Strategies used for breeding of the closest relative of the rubber boa (Charina bottae), the rosy boa, are often used for breeding of the rubber
Strategies used for breeding of the closest relative of the rubber boa (Charina bottae), the rosy boa, are often used for breeding of the rubber boa with success. There is much written on the breeding of the rosy boa one could research to apply to the rubber boa.
Like many boa species, rubber boas' reproductive strategy is a "capital" strategy – meaning that in order to breed in the spring, they need have built up sufficient fat stores ahead of time. Females will develop ova in the late summer and early fall if they have acquired sufficient size and weight. Although breeding is possible for small females of less than 120 grams, for average to larger females, a weight of 130 to 150 grams or greater is likely to be the norm by late summer and early fall prior to the following spring breeding season.
A brumation cycle is necessary to cycle rubber boas in preparation for breeding. In the wild, this brumation period may last as long as six months. In captivity, a brumation period of three to four months is commonly used, however, a brumation period as short as eight weeks may be sufficient.
In the wild, male rubber boas routinely emerge from brumation one to two months prior to females. During this time, males warm themselves on sunny days under rocks or vegetation. To emulate this in preparation for breeding in captivity, warming males a few weeks prior to females would be advisable, although, it is possible to be successful without doing so.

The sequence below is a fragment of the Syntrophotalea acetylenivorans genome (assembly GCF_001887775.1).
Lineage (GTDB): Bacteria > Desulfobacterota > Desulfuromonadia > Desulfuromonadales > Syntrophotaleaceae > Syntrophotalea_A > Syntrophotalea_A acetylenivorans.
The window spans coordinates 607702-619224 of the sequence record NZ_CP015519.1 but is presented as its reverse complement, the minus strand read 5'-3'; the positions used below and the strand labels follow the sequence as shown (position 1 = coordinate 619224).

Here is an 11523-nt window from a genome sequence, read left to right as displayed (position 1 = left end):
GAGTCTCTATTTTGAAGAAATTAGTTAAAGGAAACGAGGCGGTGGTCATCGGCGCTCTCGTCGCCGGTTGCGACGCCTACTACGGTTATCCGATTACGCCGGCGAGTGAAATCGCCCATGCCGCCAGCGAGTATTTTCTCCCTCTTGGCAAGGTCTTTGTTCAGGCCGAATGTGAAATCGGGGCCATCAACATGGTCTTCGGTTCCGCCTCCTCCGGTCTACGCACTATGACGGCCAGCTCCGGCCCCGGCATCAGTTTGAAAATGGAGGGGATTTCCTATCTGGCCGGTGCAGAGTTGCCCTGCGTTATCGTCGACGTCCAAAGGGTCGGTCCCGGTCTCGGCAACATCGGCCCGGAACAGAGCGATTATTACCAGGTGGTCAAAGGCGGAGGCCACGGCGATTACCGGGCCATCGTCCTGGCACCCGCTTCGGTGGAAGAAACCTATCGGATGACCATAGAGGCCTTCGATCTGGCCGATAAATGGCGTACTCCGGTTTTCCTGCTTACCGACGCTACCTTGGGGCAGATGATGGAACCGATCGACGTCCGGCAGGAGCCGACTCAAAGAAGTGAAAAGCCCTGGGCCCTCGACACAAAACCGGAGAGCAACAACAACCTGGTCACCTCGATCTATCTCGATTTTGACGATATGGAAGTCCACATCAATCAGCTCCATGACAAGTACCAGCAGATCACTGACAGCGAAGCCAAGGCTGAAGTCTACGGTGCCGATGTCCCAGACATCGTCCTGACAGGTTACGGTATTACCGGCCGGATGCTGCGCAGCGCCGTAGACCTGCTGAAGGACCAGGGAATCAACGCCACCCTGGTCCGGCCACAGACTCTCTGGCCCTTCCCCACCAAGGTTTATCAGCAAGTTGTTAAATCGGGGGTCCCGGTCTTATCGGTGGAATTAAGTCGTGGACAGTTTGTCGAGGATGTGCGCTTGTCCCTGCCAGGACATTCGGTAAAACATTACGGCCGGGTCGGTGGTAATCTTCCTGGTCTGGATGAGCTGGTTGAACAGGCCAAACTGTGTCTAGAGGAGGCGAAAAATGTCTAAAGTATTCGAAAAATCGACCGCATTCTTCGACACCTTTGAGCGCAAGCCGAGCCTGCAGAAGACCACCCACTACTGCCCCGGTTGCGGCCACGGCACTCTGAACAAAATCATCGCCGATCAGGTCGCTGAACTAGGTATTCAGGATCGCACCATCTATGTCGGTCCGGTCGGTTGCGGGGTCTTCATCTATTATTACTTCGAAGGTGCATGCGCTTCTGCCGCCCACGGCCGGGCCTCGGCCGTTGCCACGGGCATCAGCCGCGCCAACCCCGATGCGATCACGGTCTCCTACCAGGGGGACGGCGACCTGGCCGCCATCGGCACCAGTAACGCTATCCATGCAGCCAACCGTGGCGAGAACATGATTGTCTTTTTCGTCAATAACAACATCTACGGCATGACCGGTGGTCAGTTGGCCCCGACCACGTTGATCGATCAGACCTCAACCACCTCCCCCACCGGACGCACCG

Once females are warmed feed them heavily, for once they ovulate, the majority of them will fast until parturition. Except for when feeding, it is best to keep the male and female together to ensure peak breeding timing is not missed. Cohabitate them until there appears no more interest in breeding.
Provide the female a warm basking spot approximately 83 degrees (no higher than the upper 80s). I have successfully produced babies providing this warm spot 24 hours a day, and, to more closely emulate wild conditions, 12 on and 12 off. Both sets of circumstances seemed to work fine.
Two to eight babies will be born approximately 90-110 days after ovulation depending on temperature and the gestation regime used. Newborn boas take from 1-3 weeks to shed depending on temperature. If after shedding the young will not take meals, as is common, then the babies should be cooled and cycled through a brumation period to attempt feeding trials the following spring.
Written by Ryan Hoyer, with contributions and editing by Richard F. Hoyer. Richard has been studying the rubber boa for more than 50 years, resulting in publication of several peer reviewed journal pieces based on his work. Ryan Hoyer, Richard's son, grew up around rubber boas and field studies of them, and has kept rubber boas continuously for 20 years. Ryan created a website, rubberboas.com, in order to capture much of the knowledge of Richard that is not otherwise published.